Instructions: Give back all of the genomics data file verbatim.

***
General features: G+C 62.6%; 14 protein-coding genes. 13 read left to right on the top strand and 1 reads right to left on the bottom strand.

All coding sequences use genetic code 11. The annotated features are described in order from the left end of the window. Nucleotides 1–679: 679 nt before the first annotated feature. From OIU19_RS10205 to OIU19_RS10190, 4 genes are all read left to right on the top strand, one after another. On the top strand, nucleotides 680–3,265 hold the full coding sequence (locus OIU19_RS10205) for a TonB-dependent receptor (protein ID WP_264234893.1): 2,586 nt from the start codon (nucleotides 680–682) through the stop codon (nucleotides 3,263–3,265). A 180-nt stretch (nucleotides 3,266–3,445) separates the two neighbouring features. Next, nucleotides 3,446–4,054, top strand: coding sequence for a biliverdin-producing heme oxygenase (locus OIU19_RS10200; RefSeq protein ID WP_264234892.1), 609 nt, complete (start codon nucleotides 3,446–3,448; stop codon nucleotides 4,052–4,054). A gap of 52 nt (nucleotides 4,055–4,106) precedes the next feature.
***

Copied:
General features: G+C 62.6%; 14 protein-coding genes. 13 read left to right on the top strand and 1 reads right to left on the bottom strand.

All coding sequences use genetic code 11. The annotated features are described in order from the left end of the window. Nucleotides 1–679: 679 nt before the first annotated feature. From OIU19_RS10205 to OIU19_RS10190, 4 genes are all read left to right on the top strand, one after another. On the top strand, nucleotides 680–3,265 hold the full coding sequence (locus OIU19_RS10205) for a TonB-dependent receptor (protein ID WP_264234893.1): 2,586 nt from the start codon (nucleotides 680–682) through the stop codon (nucleotides 3,263–3,265). A 180-nt stretch (nucleotides 3,266–3,445) separates the two neighbouring features. Next, nucleotides 3,446–4,054, top strand: coding sequence for a biliverdin-producing heme oxygenase (locus OIU19_RS10200; RefSeq protein ID WP_264234892.1), 609 nt, complete (start codon nucleotides 3,446–3,448; stop codon nucleotides 4,052–4,054). A gap of 52 nt (nucleotides 4,055–4,106) precedes the next feature.